On a whim, Lopez, then in his late 20s, sent out a letter to dozens of producers, directors, and others in the New York theatre industry, soliciting advice and guidance and asking if there were any non-acting jobs that might be available. He got one genuine reply—from legendary producer-director-writer Hal Prince—agreeing to meet with him. “I had no résumé to back myself up, other than just the chutzpah of writing Hal Prince a letter, but clearly Hal Prince was the type of person who responded to chutzpah.”
Lopez told Prince that he might want to be a writer but didn’t know how to start. Prince advised him to start by writing. When Lopez asked if he should apply for grad schools for playwriting, Prince suggested it was a waste of money and time. His advice? “Write bad things and make those bad things better, and make those better things good, and make those good things great,” Lopez recalls.
He also gave Lopez contact info for several noteworthy playwrights. One of them, Terrence McNally, agreed to read some of his work. Lopez gave him an early version of what eventually became The Whipping Man, and the elder playwright “left me a nearly five-minute-long voicemail one day, deconstructing, dissecting, criticizing, praising, questioning this play that he had read,” Lopez recalls. “At the end, he said, ‘If you’re wondering whether or not you’re a writer, I’ll tell you: You are a writer, and you need to keep writing.’ That was the encouragement I needed. I just needed someone I respected to see me and say, ‘Yes, keep going.’ And I did!
“It’s hard to say, but if Hal Prince hadn’t responded to my letter, if Terrence hadn’t been so encouraging, I might not have had the courage to continue, knowing who I was at that time, which was a very timid and fearful person.”
The characters Eric Glass and Toby Darling, the central couple in The Inheritance, both in their early 30s, live in Eric’s sprawling rent-controlled apartment on the Upper West Side of Manhattan, with views of Central Park. Eric’s grandparents lived in the apartment for decades, but with his grandmother now deceased, the family may lose their cherished abode. Cracks in the foundation of Eric and Toby’s relationship also appear: Eric is a nurturer who works for a nonprofit but doesn’t think of himself as anything special, and Toby is a writer who’s adapting his autobiographical debut novel into a Broadway play, but is battling demons from his traumatic upbringing.
“I always say that with Toby and Eric, I’ve taken the two sides of myself and split them into two characters and let them do a battle royale with each other for seven hours,” Lopez says. “I sort of set them up as opposing poles and have tracked my progress from one to the other. Toby is who I used to be. Toby is very charming and gregarious and a lot of fun to be around. But Toby can be devastatingly self-destructive. Eric is the spiritual side of myself and more closely resembles the life I am moving towards as a human being, as a grown-up, as an artist.”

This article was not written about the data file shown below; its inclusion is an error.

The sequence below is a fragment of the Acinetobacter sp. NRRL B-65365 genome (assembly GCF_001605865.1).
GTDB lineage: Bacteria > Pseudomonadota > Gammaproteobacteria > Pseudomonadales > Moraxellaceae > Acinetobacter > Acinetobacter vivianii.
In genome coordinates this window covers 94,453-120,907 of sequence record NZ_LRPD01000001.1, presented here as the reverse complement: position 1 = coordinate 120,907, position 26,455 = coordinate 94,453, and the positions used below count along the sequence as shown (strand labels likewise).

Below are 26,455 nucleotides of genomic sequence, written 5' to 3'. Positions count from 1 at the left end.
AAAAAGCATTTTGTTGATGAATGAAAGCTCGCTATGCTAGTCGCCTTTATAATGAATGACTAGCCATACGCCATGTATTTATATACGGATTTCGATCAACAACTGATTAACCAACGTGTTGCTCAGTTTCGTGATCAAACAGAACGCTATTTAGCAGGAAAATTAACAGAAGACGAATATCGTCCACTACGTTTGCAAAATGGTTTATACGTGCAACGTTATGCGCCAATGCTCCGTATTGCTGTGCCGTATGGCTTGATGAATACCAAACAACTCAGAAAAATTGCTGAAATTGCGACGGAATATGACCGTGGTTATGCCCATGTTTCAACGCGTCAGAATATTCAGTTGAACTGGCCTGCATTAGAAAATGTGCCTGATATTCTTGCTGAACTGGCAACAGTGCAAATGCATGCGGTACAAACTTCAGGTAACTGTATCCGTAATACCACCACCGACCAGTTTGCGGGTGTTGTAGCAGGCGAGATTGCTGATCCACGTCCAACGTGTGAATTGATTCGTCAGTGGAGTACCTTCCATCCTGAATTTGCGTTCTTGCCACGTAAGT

Other key characters in the play are inspired by those in Howards End, and there are echoes, allusions, and parallels to the novel. While Lopez says that writing The Inheritance was a form of adaptation, the play is very much its own thing. “Howards End becomes the jumping-off point for the play,” he says. “We never go away from the spirit of the novel, but the play has taken on a life of its own. In some ways the play is an answer to Howards End.”
Lopez was commissioned to write The Inheritance by former Hartford Stage Company artistic director Darko Tresnjak and his associate Elizabeth Williamson, who has served as the play’s dramaturg throughout its development and productions (though the show didn’t end up being produced in Hartford). After diving into writing, Lopez soon realized that the scope and breadth of the piece was bigger and more complex than he first anticipated. “All these walls started to fall and I could see much more expansively about it,” Lopez says, “and it immediately reoriented my thinking.”
Williamson, whose theatre mounted a private one-day forum in Hartford with gay men from different generations early in the play’s development, raves about Lopez’s chameleonic qualities as a writer, as well as his fearlessness. “I think we have a deep hunger and need for adventurous, ambitious, genre-challenging work like Matthew is doing right now,” she says. “In Part 2, he writes that Eric sat down and asked himself the big questions: ‘What am I here for? What am I doing in the world?’ And I think Matthew is always thinking about those kind of questions in his work.”
The Inheritance was complete by 2016. Then Donald Trump was elected. In the ensuing weeks, Lopez, with Daldry’s support, realized he’d need to go back and “re-engineer” the play to address the new reality. The characters had to live in the world the audience was living in. “It made a lot of things more urgent and dangerous for these characters,” says Lopez of the rewrite. “If so much of the play is about betrayal, if so much of the play is about the need for community, if so much of the play is about the battle between individualism and collective organizing, then the election of Trump really put a real life-or-death fire underneath those ideas. I think it just sharpened the play and made it better.”
The deeper Lopez has gone into The Inheritance, the closer he’s been drawn to Forster, who died in 1970 at the age of 91. Last spring, Lopez was given access to Forster’s original manuscript for Howards End and the author’s “locked diary” at the library at King’s College, Cambridge in England. “The century that divides his entries in 1919 and myself reading it in the library vanishes,” Lopez marvels. “It’s very alive and very contemporary. He is there in his writing so thoroughly. I think that who he is as a person does really reflect itself in his novels. And I feel real kinship with him. Having written this play and lived with Howards End more intimately than I ever imagined, I feel like I’ve become as close as one can to getting inside someone’s head and walking through the world as them.”
Christopher Wallenberg, arts and culture correspondent for The Boston Globe, has also contributed to The New York Times and The Hollywood Reporter, among other publications.
The Inheritance by Matthew Lopez was directed at the Young Vic and on the West End by Stephen Daldry, with design by Bob Crowley, light by Jon Clark, sound by Paul Arditti & Chris Reid, music by Paul Englishby, U.K. casting by Julia Horan CDG, U.S. casting by Jordan Thaler CSA & Heidi Griffiths CSA, associate direction by Justin Martin, dramaturgy by Elizabeth Williamson, dialect by William Conacher, fight by Terry King, and assistant direction by Sadie Spencer.